11:00 – 15:30 Lunch
18:00 – 00:00 Dinner
While highly-touted, we found Tokyo’s Tapas Molecular Bar more Vegas entertainment than Michelin Star-worthy. Usually we would not review a restaurant that does not excite us, but here we do as it is so heavily marketed.
Chef Ngan Ping Chow, originally from Hong Kong, is rather entertaining, a very good performer with knowledge of different languages and the main attraction. He creates decent examples of current modernist techniques. This is a good introduction for people not immersed in modernist cuisine, a.k.a. tourists. Tapas Molecular bar is definitely not for gourmets, as the food is not breathtaking in flavor at all.
On top of the food quality, the service not to the Japanese high standards. When you are paying $100’s for a meal, small gaff’s become more noticeable; like most high end restaurants with multiple course menus, TMB hands you a menu at the end of your meal, the beauty and form in-line with the artistic expression of the restaurant. Here, we received a simple printout that did not even reflect the meal we had.
Ok – enough of that – now onto the meal (which admittedly photographs beautifully!)
Dinner commences with a small toolbox containing a small hammer, mini shovel, tweezers, saw and a tape measure with the menu printed on it (which was pretty slick). This is followed with a series of dishes.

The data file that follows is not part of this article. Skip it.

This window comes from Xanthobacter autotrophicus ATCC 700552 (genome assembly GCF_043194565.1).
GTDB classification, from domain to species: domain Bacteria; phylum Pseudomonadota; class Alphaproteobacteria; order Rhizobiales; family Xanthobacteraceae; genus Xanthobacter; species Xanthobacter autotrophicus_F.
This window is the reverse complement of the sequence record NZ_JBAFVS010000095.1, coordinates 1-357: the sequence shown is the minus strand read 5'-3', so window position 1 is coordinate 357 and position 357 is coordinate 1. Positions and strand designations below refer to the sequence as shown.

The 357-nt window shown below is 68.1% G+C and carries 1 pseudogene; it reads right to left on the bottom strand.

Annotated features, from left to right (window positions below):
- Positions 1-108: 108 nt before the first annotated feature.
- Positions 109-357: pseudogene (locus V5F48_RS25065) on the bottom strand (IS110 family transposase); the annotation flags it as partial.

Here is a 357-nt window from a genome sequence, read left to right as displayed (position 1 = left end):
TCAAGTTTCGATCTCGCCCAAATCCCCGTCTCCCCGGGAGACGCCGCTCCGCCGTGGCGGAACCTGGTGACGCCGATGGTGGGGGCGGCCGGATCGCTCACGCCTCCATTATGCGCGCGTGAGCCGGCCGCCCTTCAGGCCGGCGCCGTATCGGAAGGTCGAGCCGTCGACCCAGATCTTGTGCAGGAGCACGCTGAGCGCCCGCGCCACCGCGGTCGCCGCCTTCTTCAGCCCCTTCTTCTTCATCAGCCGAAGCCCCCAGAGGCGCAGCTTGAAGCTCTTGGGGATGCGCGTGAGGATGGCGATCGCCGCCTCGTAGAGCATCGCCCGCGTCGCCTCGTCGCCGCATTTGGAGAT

Maimon Sushi has a few locations around the Kanazawa area. The main one at the Hundred Avenue Mall is a bustling suburban family favorite. Packed with locals it is fairly far outside the main city and only worth it if you are in town for a few days, as it is very popular and the waiting can be long; but the food is delicious.
The other option is the 14 seat counter at Kanazawa station here you get an a la carte selection vs. the sushi boat style at the principal location which is much more fun!
At either, the quality of the fish is excellent and everything is super fresh; showing why Ishikawa is fabled as one of the top seafood provinces in Japan !!
– A general tip for sushi boat style restaurants: If you want the higher quality/pricier options, like Otoro and Chiu Toro, just ask, as they don’t usually place them on the rotating belt. Enjoy !!!
Principal location at 3-20-7 Ekinishishinmachi, Kanawaza
On the main street in Kappabashi’s (Kitchen Town), not far from the famous Asakusa, Kama Asa Shoten has two stores. The one at the corner sells general kitchenware, while the other next door specializes in knives and specialty tools; such as sharkskin wasabi graters, Nambu Ironware, Kama and Kamado cauldrons, Kezuri-ki Dried Bonito Plane, Yuki-hira, Yattoko saucepans and Brick charcoal grills.
Being the latest ‘must have’ souvenir; a Japanese Kitchen knife is a joy to shop for and own. Play with and sped an hour choosing the perfect kitchen tool(s) for yourself. Each hand experiences each blade singularly. And when finished, they will engrave it for you; a true one of a kind purchase.
A short excerpt from the website explains the stores philosophy. This is a highly recommended side trip for all professional chefs and anyone who loves the kitchen!
“Founded in 1908,
The crafting of traditional Japanese single-edged knives involves various processes. Each stage is performed by a different artisan. Double-edged knives are produced in different locations. Each has its own character and culture. Our aim is to help you feel such variations with your own hands. You are welcome to handle our displays to choose the knife that suits your hand and needs.
To show respect for our craftspeople and pass on their values to our customers, Kama Asa does not re-brand the knives we carry. Each knife is supplied in its unadorned form, as finished by the artisan and with no additional markings. To view our comprehensive range of cooking knives please visit our store. We have many more knives in the shown categories.”